Development of a differential absorption LIDAR for identification of carbon sequestration site leakage
Johnson, William Eric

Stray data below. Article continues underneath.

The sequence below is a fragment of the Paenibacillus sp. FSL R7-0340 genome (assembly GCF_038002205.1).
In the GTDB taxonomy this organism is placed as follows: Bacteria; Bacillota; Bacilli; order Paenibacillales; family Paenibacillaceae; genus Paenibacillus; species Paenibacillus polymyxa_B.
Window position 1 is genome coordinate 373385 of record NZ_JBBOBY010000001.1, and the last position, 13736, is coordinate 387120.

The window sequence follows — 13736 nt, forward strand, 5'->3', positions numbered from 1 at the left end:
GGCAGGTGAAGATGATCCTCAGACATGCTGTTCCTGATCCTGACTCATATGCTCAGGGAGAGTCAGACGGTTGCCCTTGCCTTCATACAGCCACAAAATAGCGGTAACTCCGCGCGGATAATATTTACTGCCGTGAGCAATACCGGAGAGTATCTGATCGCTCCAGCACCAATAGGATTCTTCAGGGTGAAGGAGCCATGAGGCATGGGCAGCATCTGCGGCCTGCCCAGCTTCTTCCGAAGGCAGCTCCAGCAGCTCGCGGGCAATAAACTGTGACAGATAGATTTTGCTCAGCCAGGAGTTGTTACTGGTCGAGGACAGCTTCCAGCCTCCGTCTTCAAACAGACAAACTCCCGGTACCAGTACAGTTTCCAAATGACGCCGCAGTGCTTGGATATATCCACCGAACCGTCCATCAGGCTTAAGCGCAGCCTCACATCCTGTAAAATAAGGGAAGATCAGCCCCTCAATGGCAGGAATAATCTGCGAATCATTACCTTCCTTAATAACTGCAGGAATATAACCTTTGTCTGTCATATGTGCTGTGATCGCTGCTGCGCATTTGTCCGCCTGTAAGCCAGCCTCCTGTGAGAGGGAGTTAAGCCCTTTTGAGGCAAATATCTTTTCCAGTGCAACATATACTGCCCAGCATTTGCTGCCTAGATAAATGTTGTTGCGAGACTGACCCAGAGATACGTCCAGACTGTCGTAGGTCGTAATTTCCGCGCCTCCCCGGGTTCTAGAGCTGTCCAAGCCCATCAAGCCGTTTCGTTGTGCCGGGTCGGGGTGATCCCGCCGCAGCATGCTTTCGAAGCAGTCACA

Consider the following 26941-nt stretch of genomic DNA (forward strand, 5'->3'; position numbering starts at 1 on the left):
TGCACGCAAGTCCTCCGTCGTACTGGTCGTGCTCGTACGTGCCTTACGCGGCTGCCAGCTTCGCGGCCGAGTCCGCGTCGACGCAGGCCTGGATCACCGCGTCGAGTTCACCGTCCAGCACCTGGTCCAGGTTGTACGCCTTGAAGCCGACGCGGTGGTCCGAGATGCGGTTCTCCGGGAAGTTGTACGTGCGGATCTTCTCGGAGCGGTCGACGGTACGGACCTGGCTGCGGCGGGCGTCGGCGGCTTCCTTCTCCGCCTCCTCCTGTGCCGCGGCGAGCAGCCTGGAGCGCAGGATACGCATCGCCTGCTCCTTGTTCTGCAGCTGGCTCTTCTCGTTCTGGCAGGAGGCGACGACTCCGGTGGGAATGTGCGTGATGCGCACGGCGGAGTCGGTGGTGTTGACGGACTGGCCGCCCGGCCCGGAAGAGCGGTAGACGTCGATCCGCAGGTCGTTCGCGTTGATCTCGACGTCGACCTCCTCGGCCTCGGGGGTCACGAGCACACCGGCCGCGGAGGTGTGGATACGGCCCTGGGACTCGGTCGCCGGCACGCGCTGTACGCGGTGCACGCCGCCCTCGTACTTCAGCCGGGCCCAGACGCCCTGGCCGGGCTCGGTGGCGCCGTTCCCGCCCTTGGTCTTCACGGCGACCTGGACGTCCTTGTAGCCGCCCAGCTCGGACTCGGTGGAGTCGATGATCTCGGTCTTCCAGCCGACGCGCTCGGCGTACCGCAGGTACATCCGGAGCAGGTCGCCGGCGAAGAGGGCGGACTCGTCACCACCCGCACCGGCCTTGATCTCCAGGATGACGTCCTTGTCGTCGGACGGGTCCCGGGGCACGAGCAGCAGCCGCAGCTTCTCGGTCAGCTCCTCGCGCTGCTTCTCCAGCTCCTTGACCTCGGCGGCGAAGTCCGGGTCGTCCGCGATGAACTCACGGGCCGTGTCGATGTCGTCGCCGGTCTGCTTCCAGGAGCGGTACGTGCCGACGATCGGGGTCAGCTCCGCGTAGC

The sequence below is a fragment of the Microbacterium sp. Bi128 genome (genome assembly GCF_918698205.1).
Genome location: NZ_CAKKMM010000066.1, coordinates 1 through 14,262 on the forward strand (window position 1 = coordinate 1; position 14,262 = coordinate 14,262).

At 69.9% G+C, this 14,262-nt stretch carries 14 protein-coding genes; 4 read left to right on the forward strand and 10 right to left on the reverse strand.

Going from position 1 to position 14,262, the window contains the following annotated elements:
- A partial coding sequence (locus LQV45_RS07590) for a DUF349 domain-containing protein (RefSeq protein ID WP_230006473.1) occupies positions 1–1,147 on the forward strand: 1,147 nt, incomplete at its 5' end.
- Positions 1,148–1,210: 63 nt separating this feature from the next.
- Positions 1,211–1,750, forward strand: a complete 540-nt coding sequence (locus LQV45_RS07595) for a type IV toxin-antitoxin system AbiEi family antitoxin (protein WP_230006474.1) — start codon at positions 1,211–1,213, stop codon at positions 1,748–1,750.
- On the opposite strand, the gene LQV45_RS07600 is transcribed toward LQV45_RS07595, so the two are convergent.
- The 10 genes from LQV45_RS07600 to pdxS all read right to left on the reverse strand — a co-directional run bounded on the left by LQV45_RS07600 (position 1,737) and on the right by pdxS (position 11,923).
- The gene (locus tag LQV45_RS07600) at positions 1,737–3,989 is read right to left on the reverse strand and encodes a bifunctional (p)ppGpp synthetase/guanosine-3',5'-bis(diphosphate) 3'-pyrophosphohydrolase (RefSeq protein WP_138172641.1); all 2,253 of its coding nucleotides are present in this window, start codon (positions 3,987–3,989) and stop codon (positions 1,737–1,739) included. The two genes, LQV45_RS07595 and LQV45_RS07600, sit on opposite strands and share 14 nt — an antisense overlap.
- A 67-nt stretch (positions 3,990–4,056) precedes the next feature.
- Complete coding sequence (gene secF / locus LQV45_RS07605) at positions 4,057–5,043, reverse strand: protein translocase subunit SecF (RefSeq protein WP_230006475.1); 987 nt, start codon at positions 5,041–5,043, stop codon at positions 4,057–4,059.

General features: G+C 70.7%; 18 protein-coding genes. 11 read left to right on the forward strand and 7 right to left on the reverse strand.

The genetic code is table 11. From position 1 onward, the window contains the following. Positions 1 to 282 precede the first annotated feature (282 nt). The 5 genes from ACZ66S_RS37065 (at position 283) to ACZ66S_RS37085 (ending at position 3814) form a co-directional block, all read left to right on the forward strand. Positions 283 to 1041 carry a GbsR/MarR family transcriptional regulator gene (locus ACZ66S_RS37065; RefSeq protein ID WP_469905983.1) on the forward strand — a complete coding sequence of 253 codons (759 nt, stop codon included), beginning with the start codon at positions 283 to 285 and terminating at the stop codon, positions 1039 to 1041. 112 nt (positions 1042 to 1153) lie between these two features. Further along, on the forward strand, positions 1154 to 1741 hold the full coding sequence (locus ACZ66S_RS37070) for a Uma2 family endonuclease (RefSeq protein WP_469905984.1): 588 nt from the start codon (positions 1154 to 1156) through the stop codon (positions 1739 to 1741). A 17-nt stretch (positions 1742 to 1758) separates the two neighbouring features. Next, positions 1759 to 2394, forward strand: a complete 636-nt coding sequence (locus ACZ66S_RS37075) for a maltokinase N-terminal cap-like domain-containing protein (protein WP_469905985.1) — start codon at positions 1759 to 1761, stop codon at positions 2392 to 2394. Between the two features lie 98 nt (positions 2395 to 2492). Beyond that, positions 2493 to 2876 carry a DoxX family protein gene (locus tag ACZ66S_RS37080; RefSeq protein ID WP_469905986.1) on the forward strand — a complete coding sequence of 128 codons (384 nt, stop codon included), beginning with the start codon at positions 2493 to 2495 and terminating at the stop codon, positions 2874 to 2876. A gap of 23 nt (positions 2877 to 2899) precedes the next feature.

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This thesis describes the development and deployment of a near-infrared scanning micropulse differential absorption lidar (DIAL) system for monitoring carbon dioxide sequestration site integrity. The DIAL utilizes a custom-built lidar (light detection and ranging) transmitter system based on two commercial tunable diode lasers operating at 1.571 micron, an acousto-optic modulator, fiber optic switches, and an Erbium-doped fiber amplifier to generate 65 mJ 200 ns pulses at a 15 kHz repetition rate. Backscattered laser transmitter light is collected with an 11 inch Schmidt-Cassegrain telescope where it is optically filtered to reduce background noise. A fiber-coupled photomultiplier tube operating in the photon counting mode is then used to monitor the collected return signal. Averaging over periods typically of one hour permit range-resolved measurements of carbon dioxide from 1 to 2.5 km with a typical error of 40 ppm. For monitoring a field site, the system scans over a field area by pointing the transmitter and receiver with a computer controlled motorized commercial telescope base. The system has made autonomous field measurements in an agricultural field adjacent to Montana State University and at the Kevin Dome carbon sequestration site in rural northern Montana. Comparisons have been made with an in situ sensor showing agreement between the two measurements to within the 40 error of the DIAL. In addition to the work on the 1.57 micron DIAL, this thesis also presents work done at NASA Langley Research Center on the development and deployment of a 2 micron integrated path differential absorption (IPDA) lidar. The 2 micron system utilizes a low repetition rate 140 mJ double pulsed Ho:Tm:YLF laser developed at NASA Langley.